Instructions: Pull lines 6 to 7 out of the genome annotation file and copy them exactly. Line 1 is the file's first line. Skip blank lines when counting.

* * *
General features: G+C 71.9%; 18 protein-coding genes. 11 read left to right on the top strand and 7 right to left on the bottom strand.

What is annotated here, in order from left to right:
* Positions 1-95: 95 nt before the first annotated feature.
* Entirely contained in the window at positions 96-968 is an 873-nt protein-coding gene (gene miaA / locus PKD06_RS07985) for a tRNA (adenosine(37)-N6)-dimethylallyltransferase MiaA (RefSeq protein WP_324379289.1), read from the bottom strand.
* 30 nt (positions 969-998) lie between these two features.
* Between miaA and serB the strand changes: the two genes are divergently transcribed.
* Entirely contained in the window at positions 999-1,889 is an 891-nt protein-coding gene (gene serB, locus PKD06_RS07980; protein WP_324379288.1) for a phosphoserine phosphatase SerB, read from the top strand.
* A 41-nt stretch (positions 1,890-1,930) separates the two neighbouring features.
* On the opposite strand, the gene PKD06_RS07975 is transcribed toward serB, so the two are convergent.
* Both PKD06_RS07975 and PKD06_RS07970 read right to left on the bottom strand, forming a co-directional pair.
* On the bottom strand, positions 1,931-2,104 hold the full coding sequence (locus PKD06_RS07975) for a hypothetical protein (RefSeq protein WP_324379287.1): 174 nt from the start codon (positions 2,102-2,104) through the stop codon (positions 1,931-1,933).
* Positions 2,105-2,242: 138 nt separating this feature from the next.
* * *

* Between miaA and serB the strand changes: the two genes are divergently transcribed.
* Entirely contained in the window at positions 999-1,889 is an 891-nt protein-coding gene (gene serB, locus PKD06_RS07980; protein WP_324379288.1) for a phosphoserine phosphatase SerB, read from the top strand.